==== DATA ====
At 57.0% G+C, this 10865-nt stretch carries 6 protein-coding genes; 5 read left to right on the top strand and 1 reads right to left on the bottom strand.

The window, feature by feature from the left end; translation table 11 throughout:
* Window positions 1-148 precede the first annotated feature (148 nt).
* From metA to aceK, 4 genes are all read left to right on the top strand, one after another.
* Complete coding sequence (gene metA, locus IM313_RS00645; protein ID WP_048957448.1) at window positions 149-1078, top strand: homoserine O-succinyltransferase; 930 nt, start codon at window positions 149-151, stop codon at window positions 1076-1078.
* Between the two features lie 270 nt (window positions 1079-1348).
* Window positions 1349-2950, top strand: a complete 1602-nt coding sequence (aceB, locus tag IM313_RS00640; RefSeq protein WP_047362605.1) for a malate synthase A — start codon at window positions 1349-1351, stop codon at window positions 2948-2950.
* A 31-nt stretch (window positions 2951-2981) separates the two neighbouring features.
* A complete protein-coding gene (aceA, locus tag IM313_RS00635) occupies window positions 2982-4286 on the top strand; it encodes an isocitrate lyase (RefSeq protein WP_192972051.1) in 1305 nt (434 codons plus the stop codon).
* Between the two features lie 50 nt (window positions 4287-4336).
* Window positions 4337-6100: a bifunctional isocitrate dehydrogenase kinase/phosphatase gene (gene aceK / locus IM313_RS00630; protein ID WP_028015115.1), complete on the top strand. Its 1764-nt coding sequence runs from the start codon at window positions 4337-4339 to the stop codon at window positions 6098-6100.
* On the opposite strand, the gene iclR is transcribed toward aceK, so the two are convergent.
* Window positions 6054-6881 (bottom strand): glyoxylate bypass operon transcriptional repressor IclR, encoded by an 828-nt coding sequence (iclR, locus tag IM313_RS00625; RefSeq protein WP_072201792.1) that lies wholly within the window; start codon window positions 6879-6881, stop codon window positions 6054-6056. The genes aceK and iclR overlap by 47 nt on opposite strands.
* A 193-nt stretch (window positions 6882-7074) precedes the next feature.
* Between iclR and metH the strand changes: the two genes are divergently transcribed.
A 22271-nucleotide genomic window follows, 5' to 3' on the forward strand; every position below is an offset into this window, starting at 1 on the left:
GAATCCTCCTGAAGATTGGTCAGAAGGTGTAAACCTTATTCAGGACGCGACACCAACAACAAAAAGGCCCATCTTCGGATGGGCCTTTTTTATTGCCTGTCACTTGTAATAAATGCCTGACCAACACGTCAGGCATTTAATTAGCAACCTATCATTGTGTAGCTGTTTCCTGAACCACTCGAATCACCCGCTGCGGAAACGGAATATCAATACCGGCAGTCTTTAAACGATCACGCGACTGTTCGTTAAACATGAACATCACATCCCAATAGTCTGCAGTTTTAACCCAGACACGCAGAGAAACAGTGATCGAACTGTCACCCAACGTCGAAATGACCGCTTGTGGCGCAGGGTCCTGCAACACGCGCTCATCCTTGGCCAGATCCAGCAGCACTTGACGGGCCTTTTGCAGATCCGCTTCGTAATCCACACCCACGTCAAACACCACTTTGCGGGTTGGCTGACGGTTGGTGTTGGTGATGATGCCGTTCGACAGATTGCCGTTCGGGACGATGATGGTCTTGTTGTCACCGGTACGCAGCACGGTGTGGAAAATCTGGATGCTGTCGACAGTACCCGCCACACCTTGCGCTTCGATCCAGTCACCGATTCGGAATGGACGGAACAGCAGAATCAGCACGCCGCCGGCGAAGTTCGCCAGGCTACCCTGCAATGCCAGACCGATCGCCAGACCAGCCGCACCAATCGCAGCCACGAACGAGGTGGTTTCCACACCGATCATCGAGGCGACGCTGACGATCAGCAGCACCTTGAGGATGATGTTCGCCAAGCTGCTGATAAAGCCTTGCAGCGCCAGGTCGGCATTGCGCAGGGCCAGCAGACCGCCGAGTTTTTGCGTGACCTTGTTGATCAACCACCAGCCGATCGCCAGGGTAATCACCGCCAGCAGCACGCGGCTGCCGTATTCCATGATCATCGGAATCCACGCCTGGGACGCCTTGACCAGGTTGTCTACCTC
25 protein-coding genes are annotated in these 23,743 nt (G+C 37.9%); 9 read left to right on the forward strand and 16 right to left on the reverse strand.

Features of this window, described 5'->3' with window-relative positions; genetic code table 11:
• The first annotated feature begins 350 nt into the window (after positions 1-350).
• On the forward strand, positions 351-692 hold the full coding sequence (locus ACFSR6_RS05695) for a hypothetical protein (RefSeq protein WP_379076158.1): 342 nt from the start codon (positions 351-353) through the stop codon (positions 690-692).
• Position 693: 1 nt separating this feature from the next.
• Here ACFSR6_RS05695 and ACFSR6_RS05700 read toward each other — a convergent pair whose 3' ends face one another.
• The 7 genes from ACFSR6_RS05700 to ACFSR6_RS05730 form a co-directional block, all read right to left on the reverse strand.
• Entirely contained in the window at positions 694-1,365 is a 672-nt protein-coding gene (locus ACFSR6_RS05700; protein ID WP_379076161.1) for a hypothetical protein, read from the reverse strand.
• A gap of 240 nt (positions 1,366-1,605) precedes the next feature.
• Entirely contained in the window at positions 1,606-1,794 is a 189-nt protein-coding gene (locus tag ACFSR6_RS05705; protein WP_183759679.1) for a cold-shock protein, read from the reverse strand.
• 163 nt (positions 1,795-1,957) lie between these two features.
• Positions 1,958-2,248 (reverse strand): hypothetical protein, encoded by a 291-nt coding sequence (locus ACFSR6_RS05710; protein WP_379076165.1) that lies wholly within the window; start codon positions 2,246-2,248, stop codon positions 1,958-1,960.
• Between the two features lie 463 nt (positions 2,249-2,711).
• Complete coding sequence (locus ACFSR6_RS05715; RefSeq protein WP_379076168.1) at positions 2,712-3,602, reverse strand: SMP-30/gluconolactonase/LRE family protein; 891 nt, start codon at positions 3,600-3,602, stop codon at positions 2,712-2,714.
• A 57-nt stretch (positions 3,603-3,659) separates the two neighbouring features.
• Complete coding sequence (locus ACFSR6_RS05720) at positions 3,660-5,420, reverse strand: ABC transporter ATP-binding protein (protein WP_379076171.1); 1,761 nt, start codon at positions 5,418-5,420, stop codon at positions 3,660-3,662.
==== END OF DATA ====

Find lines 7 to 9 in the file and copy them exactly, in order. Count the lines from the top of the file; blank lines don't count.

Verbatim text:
* Window positions 1349-2950, top strand: a complete 1602-nt coding sequence (aceB, locus tag IM313_RS00640; RefSeq protein WP_047362605.1) for a malate synthase A — start codon at window positions 1349-1351, stop codon at window positions 2948-2950.
* A 31-nt stretch (window positions 2951-2981) separates the two neighbouring features.
* A complete protein-coding gene (aceA, locus tag IM313_RS00635) occupies window positions 2982-4286 on the top strand; it encodes an isocitrate lyase (RefSeq protein WP_192972051.1) in 1305 nt (434 codons plus the stop codon).